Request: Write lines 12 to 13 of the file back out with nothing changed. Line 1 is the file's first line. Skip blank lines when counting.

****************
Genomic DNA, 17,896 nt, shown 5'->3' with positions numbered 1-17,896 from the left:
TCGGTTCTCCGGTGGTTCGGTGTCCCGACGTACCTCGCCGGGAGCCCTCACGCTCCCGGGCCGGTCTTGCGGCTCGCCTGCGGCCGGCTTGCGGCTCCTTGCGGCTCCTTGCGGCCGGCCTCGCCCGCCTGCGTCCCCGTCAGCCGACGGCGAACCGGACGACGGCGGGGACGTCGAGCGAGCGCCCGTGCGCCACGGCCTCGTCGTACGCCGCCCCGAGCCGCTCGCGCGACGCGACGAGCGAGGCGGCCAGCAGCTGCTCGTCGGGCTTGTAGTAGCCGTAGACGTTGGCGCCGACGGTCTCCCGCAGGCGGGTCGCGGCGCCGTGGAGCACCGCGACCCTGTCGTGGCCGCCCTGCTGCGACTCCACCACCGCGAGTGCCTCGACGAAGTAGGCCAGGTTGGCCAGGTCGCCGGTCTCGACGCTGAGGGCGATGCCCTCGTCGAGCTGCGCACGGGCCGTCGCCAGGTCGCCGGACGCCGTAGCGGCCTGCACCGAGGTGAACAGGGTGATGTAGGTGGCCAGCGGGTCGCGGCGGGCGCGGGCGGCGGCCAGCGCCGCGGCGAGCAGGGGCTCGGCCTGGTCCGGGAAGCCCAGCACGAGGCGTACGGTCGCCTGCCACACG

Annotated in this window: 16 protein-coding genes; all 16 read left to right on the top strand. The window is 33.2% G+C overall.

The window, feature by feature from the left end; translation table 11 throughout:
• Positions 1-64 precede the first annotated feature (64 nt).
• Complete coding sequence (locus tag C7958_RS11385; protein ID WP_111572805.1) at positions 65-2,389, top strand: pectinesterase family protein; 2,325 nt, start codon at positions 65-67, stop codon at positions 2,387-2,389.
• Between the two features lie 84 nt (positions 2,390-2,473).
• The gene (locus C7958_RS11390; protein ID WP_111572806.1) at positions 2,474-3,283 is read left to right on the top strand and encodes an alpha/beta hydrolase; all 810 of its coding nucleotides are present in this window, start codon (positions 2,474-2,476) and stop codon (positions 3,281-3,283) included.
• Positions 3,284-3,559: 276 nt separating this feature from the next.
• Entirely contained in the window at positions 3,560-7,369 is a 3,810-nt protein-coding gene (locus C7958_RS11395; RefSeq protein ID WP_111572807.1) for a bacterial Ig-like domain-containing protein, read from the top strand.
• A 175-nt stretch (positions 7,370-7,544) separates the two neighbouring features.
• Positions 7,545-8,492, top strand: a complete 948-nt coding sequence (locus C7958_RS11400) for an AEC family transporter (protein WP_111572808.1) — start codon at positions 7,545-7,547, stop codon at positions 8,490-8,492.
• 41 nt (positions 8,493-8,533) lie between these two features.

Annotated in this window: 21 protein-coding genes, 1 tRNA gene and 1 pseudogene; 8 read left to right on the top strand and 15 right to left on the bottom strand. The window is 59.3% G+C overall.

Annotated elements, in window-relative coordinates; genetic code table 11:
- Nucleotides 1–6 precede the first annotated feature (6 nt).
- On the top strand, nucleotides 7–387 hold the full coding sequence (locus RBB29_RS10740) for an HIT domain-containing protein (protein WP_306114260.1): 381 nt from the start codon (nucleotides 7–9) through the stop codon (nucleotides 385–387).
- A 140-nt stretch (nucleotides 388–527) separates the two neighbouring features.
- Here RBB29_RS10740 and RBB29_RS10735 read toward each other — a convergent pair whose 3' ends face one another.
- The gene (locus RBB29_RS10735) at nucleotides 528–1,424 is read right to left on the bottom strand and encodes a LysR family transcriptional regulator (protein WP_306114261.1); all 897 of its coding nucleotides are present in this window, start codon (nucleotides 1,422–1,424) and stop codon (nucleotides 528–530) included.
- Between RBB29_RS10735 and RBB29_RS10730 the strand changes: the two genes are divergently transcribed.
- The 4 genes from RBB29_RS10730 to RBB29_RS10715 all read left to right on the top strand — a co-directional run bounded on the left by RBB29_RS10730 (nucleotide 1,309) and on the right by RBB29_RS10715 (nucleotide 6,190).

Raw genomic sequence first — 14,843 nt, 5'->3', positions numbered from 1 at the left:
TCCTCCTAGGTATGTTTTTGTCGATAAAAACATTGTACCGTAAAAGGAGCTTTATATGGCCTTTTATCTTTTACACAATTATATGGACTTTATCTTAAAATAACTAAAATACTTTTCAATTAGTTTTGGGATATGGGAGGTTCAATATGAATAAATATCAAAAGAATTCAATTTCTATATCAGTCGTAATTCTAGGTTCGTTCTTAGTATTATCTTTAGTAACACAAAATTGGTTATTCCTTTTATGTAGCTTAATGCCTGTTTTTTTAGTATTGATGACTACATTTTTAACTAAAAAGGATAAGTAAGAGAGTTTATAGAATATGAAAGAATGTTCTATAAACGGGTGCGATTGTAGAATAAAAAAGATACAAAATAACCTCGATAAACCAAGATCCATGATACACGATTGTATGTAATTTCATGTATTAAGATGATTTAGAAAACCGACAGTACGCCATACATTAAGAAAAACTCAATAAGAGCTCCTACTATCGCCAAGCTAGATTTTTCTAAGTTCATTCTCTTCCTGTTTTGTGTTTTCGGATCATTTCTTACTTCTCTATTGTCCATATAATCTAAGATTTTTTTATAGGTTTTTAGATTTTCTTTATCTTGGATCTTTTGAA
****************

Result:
• Positions 7,545-8,492, top strand: a complete 948-nt coding sequence (locus C7958_RS11400) for an AEC family transporter (protein WP_111572808.1) — start codon at positions 7,545-7,547, stop codon at positions 8,490-8,492.
• 41 nt (positions 8,493-8,533) lie between these two features.